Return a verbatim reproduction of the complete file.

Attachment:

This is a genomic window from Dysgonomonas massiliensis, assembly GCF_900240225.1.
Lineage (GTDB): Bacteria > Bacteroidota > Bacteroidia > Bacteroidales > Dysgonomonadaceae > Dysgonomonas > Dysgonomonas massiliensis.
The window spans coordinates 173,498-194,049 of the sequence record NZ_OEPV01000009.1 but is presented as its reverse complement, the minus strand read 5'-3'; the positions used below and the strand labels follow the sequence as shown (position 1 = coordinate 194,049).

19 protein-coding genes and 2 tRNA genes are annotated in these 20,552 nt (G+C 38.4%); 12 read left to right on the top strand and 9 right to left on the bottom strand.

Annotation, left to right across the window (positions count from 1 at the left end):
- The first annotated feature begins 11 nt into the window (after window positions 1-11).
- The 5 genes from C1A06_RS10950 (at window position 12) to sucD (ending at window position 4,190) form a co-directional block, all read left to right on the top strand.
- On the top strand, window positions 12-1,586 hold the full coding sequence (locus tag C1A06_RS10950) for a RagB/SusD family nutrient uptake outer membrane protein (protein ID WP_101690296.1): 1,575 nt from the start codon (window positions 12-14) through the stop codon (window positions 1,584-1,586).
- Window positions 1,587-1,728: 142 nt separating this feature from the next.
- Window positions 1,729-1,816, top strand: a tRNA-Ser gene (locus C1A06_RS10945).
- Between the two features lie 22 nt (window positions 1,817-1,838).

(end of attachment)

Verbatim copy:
This is a genomic window from Dysgonomonas massiliensis, assembly GCF_900240225.1.
Lineage (GTDB): Bacteria > Bacteroidota > Bacteroidia > Bacteroidales > Dysgonomonadaceae > Dysgonomonas > Dysgonomonas massiliensis.
The window spans coordinates 173,498-194,049 of the sequence record NZ_OEPV01000009.1 but is presented as its reverse complement, the minus strand read 5'-3'; the positions used below and the strand labels follow the sequence as shown (position 1 = coordinate 194,049).

19 protein-coding genes and 2 tRNA genes are annotated in these 20,552 nt (G+C 38.4%); 12 read left to right on the top strand and 9 right to left on the bottom strand.

Annotation, left to right across the window (positions count from 1 at the left end):
- The first annotated feature begins 11 nt into the window (after window positions 1-11).
- The 5 genes from C1A06_RS10950 (at window position 12) to sucD (ending at window position 4,190) form a co-directional block, all read left to right on the top strand.
- On the top strand, window positions 12-1,586 hold the full coding sequence (locus tag C1A06_RS10950) for a RagB/SusD family nutrient uptake outer membrane protein (protein ID WP_101690296.1): 1,575 nt from the start codon (window positions 12-14) through the stop codon (window positions 1,584-1,586).
- Window positions 1,587-1,728: 142 nt separating this feature from the next.
- Window positions 1,729-1,816, top strand: a tRNA-Ser gene (locus C1A06_RS10945).
- Between the two features lie 22 nt (window positions 1,817-1,838).